Understanding the Interactions between Phoma Stem Canker (Leptosphaeria maculans and L. biglobosa) and Light Leaf Spot (Pyrenopeziza brassicae) Pathogens of Oilseed Rape (Brassica napus)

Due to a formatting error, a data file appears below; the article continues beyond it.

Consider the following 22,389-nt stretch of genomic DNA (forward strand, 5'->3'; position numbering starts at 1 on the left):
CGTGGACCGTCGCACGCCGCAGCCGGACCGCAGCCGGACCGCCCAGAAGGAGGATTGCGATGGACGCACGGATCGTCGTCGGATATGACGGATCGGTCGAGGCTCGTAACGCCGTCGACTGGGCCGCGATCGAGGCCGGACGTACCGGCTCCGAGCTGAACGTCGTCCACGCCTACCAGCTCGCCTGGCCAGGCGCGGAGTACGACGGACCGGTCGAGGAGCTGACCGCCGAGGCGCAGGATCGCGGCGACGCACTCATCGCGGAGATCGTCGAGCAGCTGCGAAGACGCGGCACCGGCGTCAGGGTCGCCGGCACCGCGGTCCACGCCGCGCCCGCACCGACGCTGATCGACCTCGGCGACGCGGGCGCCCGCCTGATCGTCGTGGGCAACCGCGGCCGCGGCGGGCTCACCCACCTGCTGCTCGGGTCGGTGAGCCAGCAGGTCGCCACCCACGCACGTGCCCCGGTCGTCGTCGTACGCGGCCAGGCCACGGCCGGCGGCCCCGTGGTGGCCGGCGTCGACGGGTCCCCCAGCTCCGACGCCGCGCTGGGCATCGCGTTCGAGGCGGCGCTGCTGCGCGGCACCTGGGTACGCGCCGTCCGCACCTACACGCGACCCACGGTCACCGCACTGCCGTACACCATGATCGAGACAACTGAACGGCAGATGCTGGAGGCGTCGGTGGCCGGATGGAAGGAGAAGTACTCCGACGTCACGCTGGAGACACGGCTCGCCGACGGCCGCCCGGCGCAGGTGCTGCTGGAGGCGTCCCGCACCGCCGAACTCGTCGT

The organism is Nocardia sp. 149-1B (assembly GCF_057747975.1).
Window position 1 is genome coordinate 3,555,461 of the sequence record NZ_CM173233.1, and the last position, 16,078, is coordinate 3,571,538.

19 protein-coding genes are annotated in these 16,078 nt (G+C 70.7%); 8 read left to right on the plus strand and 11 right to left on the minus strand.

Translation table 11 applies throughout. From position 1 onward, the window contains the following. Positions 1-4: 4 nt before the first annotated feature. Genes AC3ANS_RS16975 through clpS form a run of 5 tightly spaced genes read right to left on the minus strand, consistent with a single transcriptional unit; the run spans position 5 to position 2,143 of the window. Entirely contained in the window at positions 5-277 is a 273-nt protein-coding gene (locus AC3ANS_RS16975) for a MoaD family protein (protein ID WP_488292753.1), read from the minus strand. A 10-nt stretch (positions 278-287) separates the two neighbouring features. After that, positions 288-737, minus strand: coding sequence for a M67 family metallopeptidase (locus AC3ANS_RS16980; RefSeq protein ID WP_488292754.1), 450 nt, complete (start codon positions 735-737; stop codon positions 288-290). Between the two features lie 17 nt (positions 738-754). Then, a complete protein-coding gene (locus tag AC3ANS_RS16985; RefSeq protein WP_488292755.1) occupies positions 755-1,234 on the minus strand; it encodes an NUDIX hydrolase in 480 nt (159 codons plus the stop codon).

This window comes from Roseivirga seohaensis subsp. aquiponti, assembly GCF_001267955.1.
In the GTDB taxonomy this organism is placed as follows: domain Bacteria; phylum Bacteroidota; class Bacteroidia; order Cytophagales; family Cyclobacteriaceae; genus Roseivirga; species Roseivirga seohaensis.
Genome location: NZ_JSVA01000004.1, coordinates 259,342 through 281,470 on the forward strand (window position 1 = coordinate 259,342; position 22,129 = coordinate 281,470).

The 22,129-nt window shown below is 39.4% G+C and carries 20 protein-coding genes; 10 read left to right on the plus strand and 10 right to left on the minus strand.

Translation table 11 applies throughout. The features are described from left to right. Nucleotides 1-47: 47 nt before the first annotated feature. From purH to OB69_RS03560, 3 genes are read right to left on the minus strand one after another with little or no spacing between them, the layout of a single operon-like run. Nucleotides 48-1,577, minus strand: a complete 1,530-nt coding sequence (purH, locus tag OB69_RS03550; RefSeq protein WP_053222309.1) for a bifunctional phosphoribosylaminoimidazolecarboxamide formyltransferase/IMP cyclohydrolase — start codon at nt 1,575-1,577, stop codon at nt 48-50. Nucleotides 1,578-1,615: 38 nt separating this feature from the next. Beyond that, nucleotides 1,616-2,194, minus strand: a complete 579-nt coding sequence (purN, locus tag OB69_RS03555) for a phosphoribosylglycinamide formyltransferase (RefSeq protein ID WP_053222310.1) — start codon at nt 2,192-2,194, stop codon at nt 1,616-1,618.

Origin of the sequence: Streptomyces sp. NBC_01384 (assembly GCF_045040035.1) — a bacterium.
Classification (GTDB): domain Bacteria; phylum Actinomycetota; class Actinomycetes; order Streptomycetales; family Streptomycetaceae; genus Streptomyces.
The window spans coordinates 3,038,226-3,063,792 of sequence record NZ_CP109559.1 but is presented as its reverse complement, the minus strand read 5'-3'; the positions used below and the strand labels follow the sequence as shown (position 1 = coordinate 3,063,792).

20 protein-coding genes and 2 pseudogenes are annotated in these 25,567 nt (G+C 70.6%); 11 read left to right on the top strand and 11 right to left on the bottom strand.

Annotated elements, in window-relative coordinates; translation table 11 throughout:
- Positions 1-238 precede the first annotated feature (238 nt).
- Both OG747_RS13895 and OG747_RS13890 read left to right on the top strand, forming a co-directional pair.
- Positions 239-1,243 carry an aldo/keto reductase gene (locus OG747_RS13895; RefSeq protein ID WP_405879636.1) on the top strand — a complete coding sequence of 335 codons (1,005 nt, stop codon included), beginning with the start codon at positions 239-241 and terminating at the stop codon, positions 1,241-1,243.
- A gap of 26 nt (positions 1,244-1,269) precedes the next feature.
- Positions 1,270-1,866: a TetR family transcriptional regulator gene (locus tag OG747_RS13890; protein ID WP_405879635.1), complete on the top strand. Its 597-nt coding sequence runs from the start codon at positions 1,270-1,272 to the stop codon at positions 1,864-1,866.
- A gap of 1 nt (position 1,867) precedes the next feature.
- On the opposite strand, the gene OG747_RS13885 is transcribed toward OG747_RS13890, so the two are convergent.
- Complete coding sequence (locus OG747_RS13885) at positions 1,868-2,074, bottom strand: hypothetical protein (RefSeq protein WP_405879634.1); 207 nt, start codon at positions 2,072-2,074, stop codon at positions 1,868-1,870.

The aim of this project was to understand the interspecific interactions between Leptosphaeria maculans, L. biglobosa and Pyrenopeziza brassicae in oilseed rape through identification of interactions at different levels of investigation. The aim was achieved by (1) investigating the interactions between phoma stem canker (L. maculans and L. biglobosa) and light leaf spot (P. brassicae) causal pathogens in vitro and in planta; (2) examining the interactions between L. maculans and P. brassicae on different cultivars under field conditions; (3) identifying relationships between weather, prevalence of light leaf spot or phoma leaf spot and stem canker and yield loss. Results of this project show that both direct and indirect interspecific interactions exist between L. maculans, L. biglobosa and P. brassicae. The results of in vitro experiments showed that L. maculans produces a phytotoxin called sirodesmin PL when cultured on its own, whereas when L. biglobosa or P. brassicae were cultured on their own sirodesmin PL was not produced. When secondary metabolite extracts from liquid culture filtrates from these three pathogens cultured on their own were applied to fungal plugs of L. maculans, L. biglobosa or P. brassicae, the only extract that reduced colony area was the secondary metabolite extract from L. maculans applied to L. biglobosa and P. brassicae. However, when the culture filtrate from L. maculans and L. biglobosa simultaneously cultured together was applied, there was no reduction in colony area of L. biglobosa or P. brassicae, nor was sirodesmin PL identified in the secondary metabolite extracts. Interestingly, when L. maculans and L. biglobosa were sequentially cultured 7 days apart, the secondary metabolite extract decreased the colony area of both L. biglobosa and P. brassicae, and contained sirodesmin PL. This implies that Sirodesmin PL had an inhibitory effect on L. biglobosa and P. brassicae. Therefore, these experiments showed that direct interspecific interactions exist between these three pathogens, and that direct interactions when Leptosphaeria spp. are simultaneously co-inoculated indirectly influence P. brassicae due to inhibition of Sirodesmin PL production that would not inhibit P. brassicae growth. A similar pattern was observed in planta when oilseed rape cotyledons were inoculated with L. maculans, L. biglobosa or a mixture of both Leptosphaeria spp. Large, undefined lesions developed when L. maculans conidia were applied and smaller, more well-defined dark lesions developed when L. biglobosa conidia were applied. However, when a mixture of both Leptosphaeria spp. were applied, the phenotype of the lesion was more similar to that of L. biglobosa rather than L. maculans, suggesting that L. biglobosa outcompeted L. maculans in a simultaneous infection situation. When secondary metabolite extractions were analysed, sirodesmin PL was found only in the L. maculans only treatment, not in the L. biglobosa or the Leptosphaeria spp. mixture treatments. These findings show that the interspecific interactions found in vitro were also found in planta. Additionally, in planta work using near-isogenic oilseed rape lines with or without the Rlm7 gene provided preliminary data to suggest that the presence of Rlm7 may increase the susceptibility of plants to L. biglobosa. The field experiments showed that cultivar resistance and fungicides were effective at reducing phoma stem cankers and P. brassicae sporulation as well as reducing the transmission of Leptosphaeria spp. inoculum between seasons. The monitoring of ascospore release events showed that there were differences in release timing and relative quantities of inoculum between seasons, including the simultaneous release of Leptosphaeria spp. ascospores with P. brassicae ascospores. Additionally, due to the long asymptomatic latent period between P. brassicae infection and presence of indicative light leaf spot disease symptoms, such as P. brassicae sporulation, there is no defined threshold for fungicide application to control P. brassicae. So, autumn disease control for phoma stem canker and light leaf spot causal pathogens is often defined by when the L. maculans fungicide threshold is met, irrespective of L. biglobosa or P. brassicae ascospore release events. In England and Wales, analysis of relationships between weather and light leaf spot disease prevalence or yield loss found the prevalence of P. brassicae pod lesions had positive relationships with autumn or winter temperature and a negative relationship with the number of autumn or winter air frosts. This suggests that warmer temperatures and fewer air frosts would result in a greater prevalence of P. brassicae pod lesions. There was also a positive correlation between average precipitation or mean number of rain-days in winter and spring and incidence of light leaf spot pod lesions. Met Office weather data has shown that the 5-year mean temperature average since 1969 for autumn and winter has increased whereas spring precipitation has not changed. Therefore, if this trend continues with autumn and winter getting warmer, this will increase the probability of P. brassicae infection. Therefore, findings from all experiments in this study suggest that; • Changes in Leptosphaeria spp. ascospore release patterns under natural conditions influence direct interspecific interactions between L. maculans and L. biglobosa, which indirectly affect P. brassicae. • The widespread adoption of effective integrated L. maculans control strategies under P. brassicae favourable weather conditions may unintentionally make the UK oilseed rape crops more vulnerable to P. brassicae infection. • Development of integrated pest management strategies is required to improve the control of L. maculans, L. biglobosa and P. brassicae together rather than in isolation.